Ultrathin Fuel Cells: Converting Glucose into Electric Energy
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Ultrathin Fuel Cells: Converting Glucose into Electric Energy

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The abundance of monosaccharide glucose (C6H12O6) is the main component of human blood. As it is also the most important carbohydrate fuel of the body, its increase in the blood can cause severe issues to the human body. Glucose usually enters our body in the form of galactose and fructose, lactose, and sucrose or starch. It undergoes several biochemical reactions and is broken down into energy that is released in the form of ATP. Now the Engineers from MIT and the Technical University of Munich have built a new technique to convert glucose directly into electric energy. 

Key Components of Ultrathin Fuel Cell

Ultrathin fuel cells (UFC) are easily distinguishable from other glucose fuel cells. UFC measures just 400 nanometers thick; in other words, about 1/100 the diameter of a human hair. The sugary power source generates about 43 microwatts per square centimeter of electricity, achieving the highest power density of any glucose fuel cell to date under room temperature. UFC can tolerate temperatures up to 600 °C. It is often used in medical implantation, as the fuel cell could remain stable through the high-temperature sterilization process required for all implantable devices.

To reduce the Ohmic loss in the cell voltage of fuel cells, the electrolyte should be made as thin as possible, particularly when alkaline polymer electrolytes (APEs) are occupied, where both the mobility and the concentration of OH− are relatively low. A practical strategy for fabricating thin APE membranes is to impregnate APE ionomers into an ultrathin, rigid framework (such as a porous PTFE film) so that high ion conduction is achieved by the APE with a high ion-exchange capacity (IEC) while mechanical stability is provided by the vigorous host. Previous experimentation realized a prototype of an APE fuel cell (APEFC) using this kind of composite membrane, but it was later found that the APE component, quaternary ammonium polysulfide (QAPS), will leak out under the fuel cell's operating conditions because of the poor interaction between the QAPS guest and the PTFE host. To address this problem, researchers demonstrate a new approach for making ultrathin composite membranes of APEs. The APE ionomer (TQAPS) is impregnated into a porous PTFE film, followed by a self-crosslinking process to form a semi-interpenetrating network. The resulting ultra-thin composite membrane (xQAPS@PTFE, 25 μm thick) is highly tolerant to leaching in 80 °C water and possesses low area resistance (0.09 Ω cm2), a low swelling degree, and high mechanical strength (31 MPa). Using such an xQAPS@PTFE membrane, the H2–O2 APEFC exhibits a peak power density of 550 mW cm2 at 60 °C under 0.1 MPa of back pressure.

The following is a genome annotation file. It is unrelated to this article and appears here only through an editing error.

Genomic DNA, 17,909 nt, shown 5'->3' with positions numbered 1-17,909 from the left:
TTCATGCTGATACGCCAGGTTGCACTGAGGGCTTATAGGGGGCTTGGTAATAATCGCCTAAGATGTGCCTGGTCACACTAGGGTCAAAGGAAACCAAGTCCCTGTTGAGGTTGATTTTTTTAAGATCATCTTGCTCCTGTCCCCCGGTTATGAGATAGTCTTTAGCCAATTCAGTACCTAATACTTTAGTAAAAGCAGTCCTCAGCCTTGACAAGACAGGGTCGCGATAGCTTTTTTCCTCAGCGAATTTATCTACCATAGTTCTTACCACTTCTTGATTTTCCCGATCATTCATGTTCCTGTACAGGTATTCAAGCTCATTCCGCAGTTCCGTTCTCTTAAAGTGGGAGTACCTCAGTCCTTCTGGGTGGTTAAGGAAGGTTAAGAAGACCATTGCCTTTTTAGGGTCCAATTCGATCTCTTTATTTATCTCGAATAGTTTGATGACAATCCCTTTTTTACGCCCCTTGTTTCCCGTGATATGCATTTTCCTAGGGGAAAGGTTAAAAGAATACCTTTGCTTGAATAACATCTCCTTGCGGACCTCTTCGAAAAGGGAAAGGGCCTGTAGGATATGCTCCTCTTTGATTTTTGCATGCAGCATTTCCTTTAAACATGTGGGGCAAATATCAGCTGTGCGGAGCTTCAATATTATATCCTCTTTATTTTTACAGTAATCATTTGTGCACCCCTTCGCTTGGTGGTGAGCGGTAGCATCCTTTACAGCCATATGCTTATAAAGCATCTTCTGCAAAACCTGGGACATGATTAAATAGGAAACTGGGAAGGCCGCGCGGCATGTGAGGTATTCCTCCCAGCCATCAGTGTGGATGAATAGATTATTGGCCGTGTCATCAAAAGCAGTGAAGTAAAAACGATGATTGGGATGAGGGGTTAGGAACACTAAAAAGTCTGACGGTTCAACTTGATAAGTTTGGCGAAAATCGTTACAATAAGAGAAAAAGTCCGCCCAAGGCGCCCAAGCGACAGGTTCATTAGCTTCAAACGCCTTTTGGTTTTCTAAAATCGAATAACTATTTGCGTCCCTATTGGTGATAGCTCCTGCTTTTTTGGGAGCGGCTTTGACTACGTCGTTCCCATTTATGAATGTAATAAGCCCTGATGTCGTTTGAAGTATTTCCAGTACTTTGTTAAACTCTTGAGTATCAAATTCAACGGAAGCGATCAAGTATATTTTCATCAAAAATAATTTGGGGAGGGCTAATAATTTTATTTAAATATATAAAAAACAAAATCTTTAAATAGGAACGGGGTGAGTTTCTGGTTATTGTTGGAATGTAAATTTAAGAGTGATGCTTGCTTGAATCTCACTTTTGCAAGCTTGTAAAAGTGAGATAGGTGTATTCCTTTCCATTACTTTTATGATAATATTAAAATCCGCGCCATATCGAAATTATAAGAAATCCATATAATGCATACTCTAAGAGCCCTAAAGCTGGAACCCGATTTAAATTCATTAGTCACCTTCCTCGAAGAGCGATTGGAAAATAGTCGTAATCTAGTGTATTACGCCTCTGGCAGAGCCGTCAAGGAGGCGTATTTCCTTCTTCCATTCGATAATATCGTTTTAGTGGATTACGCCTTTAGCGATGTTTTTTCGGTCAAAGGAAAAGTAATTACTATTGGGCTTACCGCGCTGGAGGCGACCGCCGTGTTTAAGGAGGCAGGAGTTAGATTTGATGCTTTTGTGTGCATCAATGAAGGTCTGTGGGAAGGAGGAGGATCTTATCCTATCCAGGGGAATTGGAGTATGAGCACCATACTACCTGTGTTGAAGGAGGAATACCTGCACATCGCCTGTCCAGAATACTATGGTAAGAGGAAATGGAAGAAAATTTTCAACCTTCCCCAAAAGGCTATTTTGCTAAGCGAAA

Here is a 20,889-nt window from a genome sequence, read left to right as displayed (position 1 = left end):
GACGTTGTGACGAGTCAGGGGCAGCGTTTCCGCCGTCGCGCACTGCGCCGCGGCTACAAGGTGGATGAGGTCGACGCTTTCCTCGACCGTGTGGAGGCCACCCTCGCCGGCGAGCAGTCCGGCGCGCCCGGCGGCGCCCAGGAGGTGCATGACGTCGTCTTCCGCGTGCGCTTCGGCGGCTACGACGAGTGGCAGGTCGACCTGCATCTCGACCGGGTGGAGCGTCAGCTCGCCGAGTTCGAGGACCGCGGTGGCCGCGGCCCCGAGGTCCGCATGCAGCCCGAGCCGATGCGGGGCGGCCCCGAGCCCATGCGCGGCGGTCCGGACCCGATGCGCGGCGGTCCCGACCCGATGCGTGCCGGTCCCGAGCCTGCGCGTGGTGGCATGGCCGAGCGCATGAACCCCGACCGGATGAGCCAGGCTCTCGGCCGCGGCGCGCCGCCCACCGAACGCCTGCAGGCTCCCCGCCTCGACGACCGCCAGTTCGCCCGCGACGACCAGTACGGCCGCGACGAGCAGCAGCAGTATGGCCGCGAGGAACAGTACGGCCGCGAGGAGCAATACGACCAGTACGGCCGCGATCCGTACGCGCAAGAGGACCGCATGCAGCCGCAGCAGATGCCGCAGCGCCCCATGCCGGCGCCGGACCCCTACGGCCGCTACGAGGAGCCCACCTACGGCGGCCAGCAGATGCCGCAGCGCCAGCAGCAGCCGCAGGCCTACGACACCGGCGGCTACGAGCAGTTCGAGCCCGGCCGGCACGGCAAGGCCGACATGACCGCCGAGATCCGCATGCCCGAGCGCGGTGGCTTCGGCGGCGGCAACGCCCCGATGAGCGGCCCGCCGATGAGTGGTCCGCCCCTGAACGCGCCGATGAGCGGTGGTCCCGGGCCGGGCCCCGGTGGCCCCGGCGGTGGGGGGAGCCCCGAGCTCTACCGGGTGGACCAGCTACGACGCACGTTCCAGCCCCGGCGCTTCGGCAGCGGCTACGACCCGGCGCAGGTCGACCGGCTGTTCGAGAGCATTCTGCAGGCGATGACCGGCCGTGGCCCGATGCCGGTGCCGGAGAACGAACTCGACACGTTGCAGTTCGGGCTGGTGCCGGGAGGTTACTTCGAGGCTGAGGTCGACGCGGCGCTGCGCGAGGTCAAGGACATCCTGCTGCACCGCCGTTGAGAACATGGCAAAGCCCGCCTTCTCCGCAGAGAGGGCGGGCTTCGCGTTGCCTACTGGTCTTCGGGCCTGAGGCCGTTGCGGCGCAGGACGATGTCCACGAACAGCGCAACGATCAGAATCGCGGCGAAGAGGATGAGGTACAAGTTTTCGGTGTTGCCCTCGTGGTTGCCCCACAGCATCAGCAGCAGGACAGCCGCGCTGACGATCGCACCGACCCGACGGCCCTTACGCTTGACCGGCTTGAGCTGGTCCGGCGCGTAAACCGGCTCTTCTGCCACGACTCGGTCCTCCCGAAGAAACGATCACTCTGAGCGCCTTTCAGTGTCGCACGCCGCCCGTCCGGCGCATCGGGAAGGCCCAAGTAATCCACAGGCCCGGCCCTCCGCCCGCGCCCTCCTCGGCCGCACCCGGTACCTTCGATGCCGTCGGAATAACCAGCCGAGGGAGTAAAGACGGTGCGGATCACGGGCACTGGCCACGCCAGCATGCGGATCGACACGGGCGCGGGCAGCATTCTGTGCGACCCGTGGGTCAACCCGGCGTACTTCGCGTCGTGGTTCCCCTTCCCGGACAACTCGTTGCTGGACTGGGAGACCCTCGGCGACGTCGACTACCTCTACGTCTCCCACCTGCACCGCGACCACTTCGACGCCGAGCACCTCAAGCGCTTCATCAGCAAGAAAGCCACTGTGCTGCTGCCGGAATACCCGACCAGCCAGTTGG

The brain of the new device is made up of ceramic material that holds its electrochemical properties even at high temperatures and miniature scales. The researchers postulated that the new design could be made into ultrathin films or coatings wrapped around implants to passively power electronics, using the body’s ample glucose supply.